Gary K. Wolfe reviews Noor by Nnedi Okorafor

Noor, Nnedi Okorafor (DAW 978-0756416096, $23.99, 224pp, hc) November 2021.

As vibrant and inventive as her settings are, Nnedi Okorafor’s most consistent theme may simply be the discovery of unexpect­ed inner powers. Zahrah the Windseeker finds that her dreadlocks give her the power to levitate and fly; Ejii in The Shadow Speaker learns she can hear at great distances and even read minds; On­yesonwu in Who Fears Death? not only discovers an explosive psychic power at her father’s funeral, but becomes a shapeshifter; Sunny the Akata Witch learns she’s a rare ‘‘free agent’’ among the Leopard People; Phoenix in The Book of Phoenix can basically incinerate and resurrect herself; Binti finds she’s a ‘‘harmonizer’’ who can work with aliens; Fatima in Remote Control gains powers literally over life and death, becoming a legendary figure named Sankofa. Those who have read or heard Okorafor’s moving and personal TED talk (published as Broken Places & Outer Spaces) probably have some ideas as to why this theme is so important in her work, as well as why so many of the above characters are outsiders, sometimes even in their own cultures. But biographical criti­cism can only take us so far, and it’s equally true that the figure of the outsider with special powers, sometimes persecuted because of them, is one of SF’s longstanding traditions – it even has its own entry in the SF Encyclopedia (‘‘Pariah Elite,’’ a term coined by Roz Kaveney). In The Shadow Speaker, Okorafor uses the term ‘‘metahuman’’ for such figures.

Okorafor has also become one of the most prominent American proponents of Africanfutur­ism, an SFnal expression of lived African experi­ence and culture (as opposed to Afrofuturism, which often focuses on diaspora cultures). Noor, which depending on how you count is only her fourth full-length adult novel (though I’d argue the YA label on some of her best work is often arbitrary), is set almost entirely in northern Nige­ria, though it’s a Nigeria which, like much of the world, is largely transformed by an international megacorporation rather unsubtly called Ultimate Corp, whose global tentacles make Amazon look like a neighborhood shop. The narrator, Anwuli Okwudili (who sometimes tells people that her initials AO also stand for Autobionic Organism), is a cyborg, enhanced by powerful prosthetics, both as the result of birth defects and of a ‘‘rare automated-vehicle accident’’ suffered as a teen­ager. When we eventually learn what may really lie behind AO’s disabilities, it’s absolutely chilling.

AO is also a vulnerable young woman who describes herself as having been ‘‘born outside of beautiful.’’ When she finds herself harassed and then attacked by a group of men, she responds with deadly force, and soon finds herself on the lam in the manner of any number of noir heroes. She meets a Fulani herdsman who also goes by his initials – Dangote Nuhu Adamu, or DNA – and who is also being sought as a terrorist after killing a woman during an attempted massacre of his people and livestock. They become lovers and, given the full Bonnie-and-Clyde treatment by popular media, make their way to the novel’s most striking invention – the Red Eye, a huge, deadly, and permanent cyclonic sandstorm, or aejej, from which they can temporarily protect themselves with an electromagnet shield called an anti-aejej. Hidden within the Red Eye is an entire community protected by such a device on a giant scale, where they find some surprising allies. There they finally begin to unpack some of the novel’s intriguing mysteries, including the role of the gigantic Ultimate Corp wind turbines called Noors that give the novel its title. With its short time frame, characteristically vivid set­tings, and sharply drawn characters, Noor may be Okorafor’s most tightly plotted novel to date, but it still manages to explore in unsettling ways some of her most passionate themes, including sense of identity, the role of the outsider, cultural intolerance, horrific corporate malfeasance, and government indifference or complicity. It’s such a fast-moving tale that the real punch doesn’t quite hit you until it’s over, but it’s quite a punch.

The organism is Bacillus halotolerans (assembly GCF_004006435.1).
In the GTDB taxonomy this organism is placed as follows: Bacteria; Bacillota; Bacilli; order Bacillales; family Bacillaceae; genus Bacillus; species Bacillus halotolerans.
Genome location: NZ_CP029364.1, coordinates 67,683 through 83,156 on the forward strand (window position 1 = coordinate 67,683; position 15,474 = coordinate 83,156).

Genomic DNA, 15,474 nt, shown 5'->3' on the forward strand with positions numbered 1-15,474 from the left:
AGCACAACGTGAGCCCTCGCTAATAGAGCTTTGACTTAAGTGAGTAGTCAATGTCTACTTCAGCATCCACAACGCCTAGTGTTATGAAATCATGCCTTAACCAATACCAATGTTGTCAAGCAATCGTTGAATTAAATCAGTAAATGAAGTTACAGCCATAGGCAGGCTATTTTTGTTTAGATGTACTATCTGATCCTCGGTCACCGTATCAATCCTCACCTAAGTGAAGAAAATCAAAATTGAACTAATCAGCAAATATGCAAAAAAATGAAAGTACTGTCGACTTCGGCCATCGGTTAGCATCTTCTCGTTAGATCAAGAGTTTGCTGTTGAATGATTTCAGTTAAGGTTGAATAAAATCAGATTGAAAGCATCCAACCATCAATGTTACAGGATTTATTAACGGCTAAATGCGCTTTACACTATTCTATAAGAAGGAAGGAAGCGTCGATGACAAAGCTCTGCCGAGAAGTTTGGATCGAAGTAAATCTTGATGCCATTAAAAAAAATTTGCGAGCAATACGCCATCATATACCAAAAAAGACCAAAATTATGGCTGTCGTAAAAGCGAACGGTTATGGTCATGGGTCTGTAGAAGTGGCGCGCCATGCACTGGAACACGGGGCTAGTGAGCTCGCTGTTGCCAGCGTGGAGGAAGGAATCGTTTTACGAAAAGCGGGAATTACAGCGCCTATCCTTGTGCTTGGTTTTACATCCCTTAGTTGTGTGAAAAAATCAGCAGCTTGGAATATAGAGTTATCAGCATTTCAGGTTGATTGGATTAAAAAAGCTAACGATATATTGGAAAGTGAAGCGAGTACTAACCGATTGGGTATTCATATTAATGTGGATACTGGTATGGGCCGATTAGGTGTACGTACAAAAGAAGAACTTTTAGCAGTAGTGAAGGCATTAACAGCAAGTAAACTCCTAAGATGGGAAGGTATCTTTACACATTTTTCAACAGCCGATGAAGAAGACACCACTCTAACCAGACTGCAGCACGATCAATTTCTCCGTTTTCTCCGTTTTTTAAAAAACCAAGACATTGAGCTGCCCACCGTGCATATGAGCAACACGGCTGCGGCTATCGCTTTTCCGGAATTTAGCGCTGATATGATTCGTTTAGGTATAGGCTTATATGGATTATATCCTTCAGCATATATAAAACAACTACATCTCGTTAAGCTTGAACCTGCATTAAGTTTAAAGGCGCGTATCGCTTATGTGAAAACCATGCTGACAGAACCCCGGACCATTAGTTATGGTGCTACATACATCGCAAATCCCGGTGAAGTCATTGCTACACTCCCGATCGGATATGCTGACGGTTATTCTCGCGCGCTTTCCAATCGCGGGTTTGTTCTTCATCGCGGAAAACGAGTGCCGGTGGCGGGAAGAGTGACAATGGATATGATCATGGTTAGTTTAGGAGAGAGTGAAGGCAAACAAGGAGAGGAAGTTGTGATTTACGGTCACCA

Gary K. Wolfe is Emeritus Professor of Humanities at Roosevelt University and a reviewer for Locus magazine since 1991. His reviews have been collected in Soundings (BSFA Award 2006; Hugo nominee), Bearings (Hugo nominee 2011), and Sightings (2011), and his Evaporating Genres: Essays on Fantastic Literature (Wesleyan) received the Locus Award in 2012. Earlier books include The Known and the Unknown: The Iconography of Science Fiction (Eaton Award, 1981), Harlan Ellison: The Edge of Forever (with Ellen Weil, 2002), and David Lindsay (1982). For the Library of America, he edited American Science Fiction: Nine Classic Novels of the 1950s in 2012, with a similar set for the 1960s forthcoming. He has received the Pilgrim Award from the Science Fiction Research Association, the Distinguished Scholarship Award from the International Association for the Fantastic in the Arts, and a Special World Fantasy Award for criticism. His 24-lecture series How Great Science Fiction Works appeared from The Great Courses in 2016. He has received six Hugo nominations, two for his reviews collections and four for The Coode Street Podcast, which he has co-hosted with Jonathan Strahan for more than 300 episodes. He lives in Chicago.


This review and more like it in the November 2021 issue of Locus.

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